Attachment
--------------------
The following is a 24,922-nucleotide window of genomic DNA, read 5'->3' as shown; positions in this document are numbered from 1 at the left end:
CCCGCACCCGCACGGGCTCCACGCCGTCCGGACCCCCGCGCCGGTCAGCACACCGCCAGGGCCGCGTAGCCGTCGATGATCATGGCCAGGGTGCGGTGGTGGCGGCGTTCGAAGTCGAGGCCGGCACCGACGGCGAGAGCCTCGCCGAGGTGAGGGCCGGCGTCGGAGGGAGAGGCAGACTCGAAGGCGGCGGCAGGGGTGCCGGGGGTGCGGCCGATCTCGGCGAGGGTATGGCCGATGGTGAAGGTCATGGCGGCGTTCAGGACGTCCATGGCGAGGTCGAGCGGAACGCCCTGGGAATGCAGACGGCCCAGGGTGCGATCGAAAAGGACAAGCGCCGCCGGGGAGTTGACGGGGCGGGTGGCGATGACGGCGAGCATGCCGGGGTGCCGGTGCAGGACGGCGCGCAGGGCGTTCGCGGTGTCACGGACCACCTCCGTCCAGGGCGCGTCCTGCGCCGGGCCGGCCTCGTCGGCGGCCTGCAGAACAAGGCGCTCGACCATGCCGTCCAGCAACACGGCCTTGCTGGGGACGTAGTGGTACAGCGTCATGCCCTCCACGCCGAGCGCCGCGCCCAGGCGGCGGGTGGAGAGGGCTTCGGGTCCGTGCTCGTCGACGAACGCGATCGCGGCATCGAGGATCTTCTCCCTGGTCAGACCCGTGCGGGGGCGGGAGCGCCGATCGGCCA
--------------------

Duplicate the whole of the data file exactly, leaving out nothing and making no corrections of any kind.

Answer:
The following is a 24,922-nucleotide window of genomic DNA, read 5'->3' as shown; positions in this document are numbered from 1 at the left end:
CCCGCACCCGCACGGGCTCCACGCCGTCCGGACCCCCGCGCCGGTCAGCACACCGCCAGGGCCGCGTAGCCGTCGATGATCATGGCCAGGGTGCGGTGGTGGCGGCGTTCGAAGTCGAGGCCGGCACCGACGGCGAGAGCCTCGCCGAGGTGAGGGCCGGCGTCGGAGGGAGAGGCAGACTCGAAGGCGGCGGCAGGGGTGCCGGGGGTGCGGCCGATCTCGGCGAGGGTATGGCCGATGGTGAAGGTCATGGCGGCGTTCAGGACGTCCATGGCGAGGTCGAGCGGAACGCCCTGGGAATGCAGACGGCCCAGGGTGCGATCGAAAAGGACAAGCGCCGCCGGGGAGTTGACGGGGCGGGTGGCGATGACGGCGAGCATGCCGGGGTGCCGGTGCAGGACGGCGCGCAGGGCGTTCGCGGTGTCACGGACCACCTCCGTCCAGGGCGCGTCCTGCGCCGGGCCGGCCTCGTCGGCGGCCTGCAGAACAAGGCGCTCGACCATGCCGTCCAGCAACACGGCCTTGCTGGGGACGTAGTGGTACAGCGTCATGCCCTCCACGCCGAGCGCCGCGCCCAGGCGGCGGGTGGAGAGGGCTTCGGGTCCGTGCTCGTCGACGAACGCGATCGCGGCATCGAGGATCTTCTCCCTGGTCAGACCCGTGCGGGGGCGGGAGCGCCGATCGGCCA